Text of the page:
REPUBLICAN FARMER AND DEMOCRATIC JOURNAL 1833
Published on Wednesday, Wilkesbarre, PA
By Asher M. WRIGHT and John ATHERHOLT
2 January 1833
Death by freezing. On Thursday last John MALOY was found dead in a field near the residence of John OVER, in Antim Township. The verdict of the jury was that he came to his death by freezing. The deceased, we learn, has left a large family of small children unprovided for.
Appointment by the Governor. Fisher GAY to be Justice of the Peace in Kingston Township.
Married – In Kingston, on the 27th ult, by Rev. H. F. ROW, Webster STEWARD, of Wilkesbarre to Miss Sarah BIRD, of Kingston.
Married – By the same in Newport, on the 27th ult, Jameson HARVEY, of Plymouth, to Miss Mary CAMPBELL, of Newport.
List of Letters Remaining in the Post Office at Tunkhannock, Jan. 1st:
Jacob K. BROWN
Jeremiah B. DALE
William STARK, Jun.
Henry STARK, P. M.
Vendue. A Lot of Store Goods will be sold at Vendue, on Monday and Tuesday of Court week, at the house of J. J. DENNIS. Sale to commence at 12 o’clock each day. Wilkesbarre
New Cash Store At Tunkhannock. Ziba SMITH, Respectfully informs his friends & the public in general that he has resumed the mercantile business, and has now on hand at his Store A Large And General Assortment of New Goods, Just received from Philadelphia, and well selected to suit the season, which he offers for sale cheap for cash or country produce, and respectfully invites the public to an examination of his Goods, as his stock is entirely new.
9 January 1833
The late Murder. We were informed yesterday, by a Methodist clergyman recently from Bristol, RI, that the name of the Clergyman arrested upon a charge of murdering a young woman in Tiverton, was Ephraim K. AVERY, and not AVERILL. AVERY has been a travelling preacher in the N. England Conference upwards of a dozen years, and was settled at Bristol for the present year. Bost. Morning Post [Note – A larger article on the murder of Sarah M. CORNELL appears on page two. It states that upon the strength of the testimony, corroborated by other circumstances, the corner, on the second inquest rendered a verdict of willful murder against Ephraim K. AVERY. AVERY has a wife and three children; the girl was a native of Woodstock, Conn.]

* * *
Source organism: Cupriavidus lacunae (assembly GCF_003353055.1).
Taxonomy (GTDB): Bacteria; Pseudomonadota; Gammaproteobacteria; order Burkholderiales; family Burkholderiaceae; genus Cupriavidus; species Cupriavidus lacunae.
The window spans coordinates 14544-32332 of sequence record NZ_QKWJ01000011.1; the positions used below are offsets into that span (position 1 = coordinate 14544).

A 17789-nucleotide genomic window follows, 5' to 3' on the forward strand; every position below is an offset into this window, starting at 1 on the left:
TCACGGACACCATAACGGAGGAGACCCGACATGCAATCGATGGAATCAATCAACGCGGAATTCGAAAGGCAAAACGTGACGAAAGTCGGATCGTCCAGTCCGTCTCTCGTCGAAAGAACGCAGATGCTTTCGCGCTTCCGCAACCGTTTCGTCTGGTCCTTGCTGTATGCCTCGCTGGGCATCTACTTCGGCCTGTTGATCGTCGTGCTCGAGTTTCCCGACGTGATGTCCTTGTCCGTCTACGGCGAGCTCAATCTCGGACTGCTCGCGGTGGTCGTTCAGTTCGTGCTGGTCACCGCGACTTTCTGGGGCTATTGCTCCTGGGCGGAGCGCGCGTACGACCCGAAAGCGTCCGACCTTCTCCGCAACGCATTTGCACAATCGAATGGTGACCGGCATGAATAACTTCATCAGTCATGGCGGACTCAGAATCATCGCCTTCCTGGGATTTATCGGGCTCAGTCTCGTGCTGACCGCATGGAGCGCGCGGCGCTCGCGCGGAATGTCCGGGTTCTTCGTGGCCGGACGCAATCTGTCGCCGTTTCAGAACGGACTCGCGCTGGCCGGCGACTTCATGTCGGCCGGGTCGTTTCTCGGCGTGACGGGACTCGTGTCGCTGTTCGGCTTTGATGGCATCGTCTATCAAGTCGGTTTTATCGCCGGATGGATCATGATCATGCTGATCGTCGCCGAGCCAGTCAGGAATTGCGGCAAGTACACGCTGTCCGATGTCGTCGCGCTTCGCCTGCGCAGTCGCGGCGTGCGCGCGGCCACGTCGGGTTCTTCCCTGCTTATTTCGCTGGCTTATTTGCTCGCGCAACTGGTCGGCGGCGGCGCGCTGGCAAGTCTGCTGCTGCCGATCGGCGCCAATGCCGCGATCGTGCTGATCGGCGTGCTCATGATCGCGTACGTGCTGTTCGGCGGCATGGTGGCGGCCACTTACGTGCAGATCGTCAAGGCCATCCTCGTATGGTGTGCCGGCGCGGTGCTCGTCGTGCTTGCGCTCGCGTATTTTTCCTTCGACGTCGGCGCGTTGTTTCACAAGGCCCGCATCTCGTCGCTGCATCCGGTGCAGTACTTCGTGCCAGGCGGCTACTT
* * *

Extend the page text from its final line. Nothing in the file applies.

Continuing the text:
List of Letters Remaining in the Post Office at Pittston, Dec. 31st:
Elijah C. HORTON
Richard H. BROWN
Dr. Geo. MANLSBY
Samuel HICKS Jr.
Thomas SMITH, P. M.
List of Letters Remaining in the Post Office at Plainsville, Jan. 1st:
Saeuel SAYLOR, P. M.
Democratic Republican Meeting, at the house of George P. STEEL, Wilkesbarre, on the 2nd January, Major David MIDDAUGH, of Nescopeck, was called to the chair and B. DOWNING, appointed Secretary. A committee to draft resolutions: George M. HOLLENBACK, Andrew BEAUMONT, Ziba BENNETT, Joseph STEEL, Jr. and Anthony MILLER.
Rail Road Meeting, was held by Citizens of Wyoming Valley on the 5th, Benjamin A. BIDLACK, Esq., called to the chair and Hon. Wm. S. ROSS and Henry COLT, appointed Secretaries. Committee of five to prepare resolutions: Henry COLT, H. F. LAMB, S. S. LEWIS, Ziba BENNET and J. L. BUTLER. The Committee to circulate petitions for signatures: Wm. S. ROSS, Henry F. LAMB, A. C. LANING, Charles DORRANCE, Wm. C. REYNOLDS, C. L. TERWILLIGER and Isaac GOULD.
Died – In this Borough, on Tuesday the 1st inst., Rev. CLARY, late of Jefferson County, New York. He was on his way to the State of Virginia; whither he was bound on a Gospel Mission.
Married – In Kingston, on Thursday the 3rd inst., by the Rev. Geo. W. RICHMOND, Jacob ATHERHOLT to Miss Catharine FRANTZ, all of the former place.
16 January 1833
Appointments by the Governor:
John Z. ZEILEN, Esq., Prothonotary, Clerk of Courts, Register and Recorder of Delaware County
Peter DUFFY, Esq., Prothonotary, Clerk of Quarter Session and Oyer and Terminer, Butler County
Maurice BREDIN, Esq., Register, Recorder and Clerk of Orphans Court
Thomas HASTINGS, Esq., Prothonotary, Clerk of courts, Register and Recorder of JeffersonCounty.
Enos HOOK, Esq., Prothonotary and Clerk of Courts, Green County
Jesse LAZEAR, Esq., Register and Recorder
David R. PORTER, Prothonotary, Register, Recorder and Clerk of Courts of Huntingdon County
George B. WESTCOTT, Prothonotary, Clerk of Courts and Register of Wills of Wayne County
Iraac P. OLMSTED, Recorder of Deeds
Arnold PLUMMER, Prothonotary, Cl’k of Courts, Register and Recorder of Venango County
Joseph STILWELL, Prothonotary and Clerk of Courts of Union county
Samuel POOL, Register and Recorder
Christian SEILER, Clerk of Orphan’s Court
Jonah BREWSTER, Prothonotary and Clerk of Courts of Tioga County
Benjamin B. SMITH, Register & Recorder
Rev. E. K. AVERY. The examination is not yet concluded and he still remains in custody in his own house. See article.
One Cent Reward. Adam SORVER, an indented apprentice to the subscriber, has absented himself from his business without permission. The above reward will be paid for his apprehension and delivery but no charges will be allowed. John BARNEY, Blacksmith, Wilkesbarre.
Estate of Thomas BENNET, of Hanover, requests payments and demands. John BENNET & Samuel PELL, Administrators.
Appointments by the Commissioners of Luzerne County:
Thomas MYERS, of Kingston, to be Clerk of the Commissioners.
Benjamin A. BIDLACK, Esq., of Wilkesbarre, to be Treasurer
Celebration of the Eighth of January by the Democratic Hickory Club. An elegant supper was served by G. P. STEEL, at seven o’clock. The president of the club, John MYERS, Esq., called to his assistance F. GAY and Luman FERRY, Esqrs., as Vice Presidents. Eighteen regulars toasts are listed. Volunteer Toasts were given by:
J. MYERS, Esq.
B. A. BIDLACK
Gen. I. BOWMAN
A. M. WRIGHT
J. P. DENNIS
C. P. Barton
23 January 1833